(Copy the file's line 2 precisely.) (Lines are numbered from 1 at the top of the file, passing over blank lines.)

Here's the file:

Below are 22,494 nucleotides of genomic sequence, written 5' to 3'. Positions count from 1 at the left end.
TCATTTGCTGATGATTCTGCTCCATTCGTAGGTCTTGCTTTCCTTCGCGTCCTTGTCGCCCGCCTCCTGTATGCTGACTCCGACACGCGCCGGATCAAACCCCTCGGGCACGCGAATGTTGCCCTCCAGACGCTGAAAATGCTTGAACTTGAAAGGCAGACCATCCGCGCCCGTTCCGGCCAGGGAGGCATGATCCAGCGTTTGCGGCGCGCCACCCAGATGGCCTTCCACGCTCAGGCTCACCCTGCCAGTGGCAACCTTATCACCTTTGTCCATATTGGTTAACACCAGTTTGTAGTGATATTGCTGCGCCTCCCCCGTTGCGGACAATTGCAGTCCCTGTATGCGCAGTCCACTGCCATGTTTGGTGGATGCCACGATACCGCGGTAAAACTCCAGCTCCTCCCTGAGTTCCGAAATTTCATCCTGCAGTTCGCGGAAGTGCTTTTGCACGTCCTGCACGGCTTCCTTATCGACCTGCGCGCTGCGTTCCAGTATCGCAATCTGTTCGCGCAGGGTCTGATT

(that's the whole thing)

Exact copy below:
TCATTTGCTGATGATTCTGCTCCATTCGTAGGTCTTGCTTTCCTTCGCGTCCTTGTCGCCCGCCTCCTGTATGCTGACTCCGACACGCGCCGGATCAAACCCCTCGGGCACGCGAATGTTGCCCTCCAGACGCTGAAAATGCTTGAACTTGAAAGGCAGACCATCCGCGCCCGTTCCGGCCAGGGAGGCATGATCCAGCGTTTGCGGCGCGCCACCCAGATGGCCTTCCACGCTCAGGCTCACCCTGCCAGTGGCAACCTTATCACCTTTGTCCATATTGGTTAACACCAGTTTGTAGTGATATTGCTGCGCCTCCCCCGTTGCGGACAATTGCAGTCCCTGTATGCGCAGTCCACTGCCATGTTTGGTGGATGCCACGATACCGCGGTAAAACTCCAGCTCCTCCCTGAGTTCCGAAATTTCATCCTGCAGTTCGCGGAAGTGCTTTTGCACGTCCTGCACGGCTTCCTTATCGACCTGCGCGCTGCGTTCCAGTATCGCAATCTGTTCGCGCAGGGTCTGATT